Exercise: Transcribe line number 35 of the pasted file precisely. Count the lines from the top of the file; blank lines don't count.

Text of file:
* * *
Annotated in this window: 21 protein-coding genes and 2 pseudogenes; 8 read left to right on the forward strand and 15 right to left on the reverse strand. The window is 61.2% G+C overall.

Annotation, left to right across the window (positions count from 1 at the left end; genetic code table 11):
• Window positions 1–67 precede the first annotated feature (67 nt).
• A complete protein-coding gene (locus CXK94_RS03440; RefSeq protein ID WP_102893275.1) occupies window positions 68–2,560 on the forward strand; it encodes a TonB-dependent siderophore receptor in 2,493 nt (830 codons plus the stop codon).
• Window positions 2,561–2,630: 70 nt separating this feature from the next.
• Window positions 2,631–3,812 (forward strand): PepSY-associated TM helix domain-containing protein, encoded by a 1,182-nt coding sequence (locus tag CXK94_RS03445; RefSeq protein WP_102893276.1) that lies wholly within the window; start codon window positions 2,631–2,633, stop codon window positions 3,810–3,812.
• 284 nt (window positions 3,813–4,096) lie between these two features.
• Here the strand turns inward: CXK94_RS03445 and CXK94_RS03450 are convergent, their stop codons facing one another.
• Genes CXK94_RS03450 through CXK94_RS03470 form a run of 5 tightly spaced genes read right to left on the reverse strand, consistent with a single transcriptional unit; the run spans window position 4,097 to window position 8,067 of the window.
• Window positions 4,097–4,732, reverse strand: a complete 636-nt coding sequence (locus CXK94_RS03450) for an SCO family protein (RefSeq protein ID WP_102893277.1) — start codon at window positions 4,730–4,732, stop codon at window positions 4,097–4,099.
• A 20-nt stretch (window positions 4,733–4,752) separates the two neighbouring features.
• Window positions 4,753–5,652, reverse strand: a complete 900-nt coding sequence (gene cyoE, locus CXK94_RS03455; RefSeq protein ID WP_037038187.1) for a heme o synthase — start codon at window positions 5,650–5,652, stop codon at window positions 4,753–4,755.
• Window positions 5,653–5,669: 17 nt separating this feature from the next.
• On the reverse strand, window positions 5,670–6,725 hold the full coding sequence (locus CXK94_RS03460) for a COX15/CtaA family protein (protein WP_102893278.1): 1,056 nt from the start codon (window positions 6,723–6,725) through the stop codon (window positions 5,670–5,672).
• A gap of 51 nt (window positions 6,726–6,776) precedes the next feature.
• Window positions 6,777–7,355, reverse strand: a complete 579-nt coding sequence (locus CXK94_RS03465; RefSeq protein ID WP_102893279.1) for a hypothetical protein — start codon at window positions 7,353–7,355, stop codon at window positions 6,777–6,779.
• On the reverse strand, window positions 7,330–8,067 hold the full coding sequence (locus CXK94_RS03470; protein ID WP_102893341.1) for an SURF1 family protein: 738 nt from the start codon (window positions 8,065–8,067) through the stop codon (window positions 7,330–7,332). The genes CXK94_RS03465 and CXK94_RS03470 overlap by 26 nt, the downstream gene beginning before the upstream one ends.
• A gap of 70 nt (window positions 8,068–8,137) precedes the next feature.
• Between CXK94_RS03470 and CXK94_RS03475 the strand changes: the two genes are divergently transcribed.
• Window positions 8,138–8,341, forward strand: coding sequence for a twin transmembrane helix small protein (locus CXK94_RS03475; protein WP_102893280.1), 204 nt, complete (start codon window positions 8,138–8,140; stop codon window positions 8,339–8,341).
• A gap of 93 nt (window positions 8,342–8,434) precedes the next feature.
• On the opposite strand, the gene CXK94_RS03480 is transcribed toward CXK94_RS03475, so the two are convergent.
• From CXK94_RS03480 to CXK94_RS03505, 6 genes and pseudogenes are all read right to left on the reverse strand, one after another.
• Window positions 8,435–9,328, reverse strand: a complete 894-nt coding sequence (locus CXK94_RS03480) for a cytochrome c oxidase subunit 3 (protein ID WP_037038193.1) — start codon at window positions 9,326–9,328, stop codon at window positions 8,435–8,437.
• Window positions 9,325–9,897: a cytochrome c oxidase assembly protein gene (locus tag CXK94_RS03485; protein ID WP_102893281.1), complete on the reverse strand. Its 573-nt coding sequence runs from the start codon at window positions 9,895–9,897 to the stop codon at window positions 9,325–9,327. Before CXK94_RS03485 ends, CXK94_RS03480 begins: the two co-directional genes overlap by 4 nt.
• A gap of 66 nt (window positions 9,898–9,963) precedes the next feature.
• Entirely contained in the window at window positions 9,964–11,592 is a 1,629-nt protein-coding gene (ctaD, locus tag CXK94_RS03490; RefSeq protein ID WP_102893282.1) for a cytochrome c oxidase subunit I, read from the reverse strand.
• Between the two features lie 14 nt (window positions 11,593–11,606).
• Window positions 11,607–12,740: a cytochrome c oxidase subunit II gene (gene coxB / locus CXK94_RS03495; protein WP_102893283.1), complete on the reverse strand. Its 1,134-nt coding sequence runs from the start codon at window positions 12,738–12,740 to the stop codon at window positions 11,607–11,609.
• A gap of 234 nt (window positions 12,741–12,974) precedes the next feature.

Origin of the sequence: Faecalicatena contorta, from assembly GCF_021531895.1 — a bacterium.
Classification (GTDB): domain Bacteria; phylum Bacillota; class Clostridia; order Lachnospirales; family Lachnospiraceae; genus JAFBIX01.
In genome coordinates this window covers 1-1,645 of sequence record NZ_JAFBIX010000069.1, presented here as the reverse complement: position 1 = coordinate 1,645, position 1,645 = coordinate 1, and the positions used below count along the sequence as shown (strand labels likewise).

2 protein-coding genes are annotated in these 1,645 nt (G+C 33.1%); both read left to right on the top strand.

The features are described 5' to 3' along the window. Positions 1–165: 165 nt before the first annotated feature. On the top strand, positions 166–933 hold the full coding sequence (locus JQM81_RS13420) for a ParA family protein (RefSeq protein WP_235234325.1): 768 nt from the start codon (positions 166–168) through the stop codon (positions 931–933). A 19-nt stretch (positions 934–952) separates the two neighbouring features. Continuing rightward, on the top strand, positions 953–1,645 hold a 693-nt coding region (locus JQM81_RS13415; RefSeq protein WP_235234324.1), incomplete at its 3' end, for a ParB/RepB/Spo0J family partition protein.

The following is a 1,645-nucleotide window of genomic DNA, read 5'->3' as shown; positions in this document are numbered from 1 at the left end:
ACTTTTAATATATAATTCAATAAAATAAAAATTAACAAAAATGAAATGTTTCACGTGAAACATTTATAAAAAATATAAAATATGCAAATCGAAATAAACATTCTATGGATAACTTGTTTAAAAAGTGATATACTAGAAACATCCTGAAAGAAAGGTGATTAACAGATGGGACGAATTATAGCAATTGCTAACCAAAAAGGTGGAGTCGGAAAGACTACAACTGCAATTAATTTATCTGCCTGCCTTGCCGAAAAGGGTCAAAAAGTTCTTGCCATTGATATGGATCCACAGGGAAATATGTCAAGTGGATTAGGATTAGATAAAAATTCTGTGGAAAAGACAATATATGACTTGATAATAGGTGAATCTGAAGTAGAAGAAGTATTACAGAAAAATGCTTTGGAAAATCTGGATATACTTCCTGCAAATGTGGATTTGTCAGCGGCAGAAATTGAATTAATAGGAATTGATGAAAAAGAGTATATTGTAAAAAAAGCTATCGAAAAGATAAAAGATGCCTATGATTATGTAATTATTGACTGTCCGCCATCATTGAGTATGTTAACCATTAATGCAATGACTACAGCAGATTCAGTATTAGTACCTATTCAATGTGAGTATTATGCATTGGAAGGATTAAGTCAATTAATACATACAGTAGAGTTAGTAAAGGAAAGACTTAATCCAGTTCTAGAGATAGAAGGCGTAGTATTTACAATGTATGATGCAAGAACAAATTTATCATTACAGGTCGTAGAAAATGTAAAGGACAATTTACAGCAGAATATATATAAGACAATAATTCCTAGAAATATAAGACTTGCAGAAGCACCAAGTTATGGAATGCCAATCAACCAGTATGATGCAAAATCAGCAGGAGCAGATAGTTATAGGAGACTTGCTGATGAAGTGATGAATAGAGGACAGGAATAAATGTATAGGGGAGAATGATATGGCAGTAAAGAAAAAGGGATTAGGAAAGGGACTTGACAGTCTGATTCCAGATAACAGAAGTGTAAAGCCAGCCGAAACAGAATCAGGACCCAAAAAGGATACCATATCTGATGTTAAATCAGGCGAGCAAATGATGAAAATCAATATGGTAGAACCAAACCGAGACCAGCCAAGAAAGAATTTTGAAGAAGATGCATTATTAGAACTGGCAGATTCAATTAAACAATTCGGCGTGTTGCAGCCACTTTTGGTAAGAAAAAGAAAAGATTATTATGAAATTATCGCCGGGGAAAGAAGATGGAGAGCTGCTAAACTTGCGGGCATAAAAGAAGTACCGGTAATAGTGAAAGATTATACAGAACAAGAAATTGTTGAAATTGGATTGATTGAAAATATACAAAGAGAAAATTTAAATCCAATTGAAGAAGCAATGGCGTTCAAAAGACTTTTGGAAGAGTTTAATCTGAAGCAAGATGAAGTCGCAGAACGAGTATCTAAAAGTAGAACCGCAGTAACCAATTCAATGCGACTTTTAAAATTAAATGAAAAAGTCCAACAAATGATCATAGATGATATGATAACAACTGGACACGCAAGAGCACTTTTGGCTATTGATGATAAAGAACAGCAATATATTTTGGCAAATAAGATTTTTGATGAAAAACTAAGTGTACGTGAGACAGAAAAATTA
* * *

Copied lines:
The features are described 5' to 3' along the window. Positions 1–165: 165 nt before the first annotated feature. On the top strand, positions 166–933 hold the full coding sequence (locus JQM81_RS13420) for a ParA family protein (RefSeq protein WP_235234325.1): 768 nt from the start codon (positions 166–168) through the stop codon (positions 931–933). A 19-nt stretch (positions 934–952) separates the two neighbouring features. Continuing rightward, on the top strand, positions 953–1,645 hold a 693-nt coding region (locus JQM81_RS13415; RefSeq protein WP_235234324.1), incomplete at its 3' end, for a ParB/RepB/Spo0J family partition protein.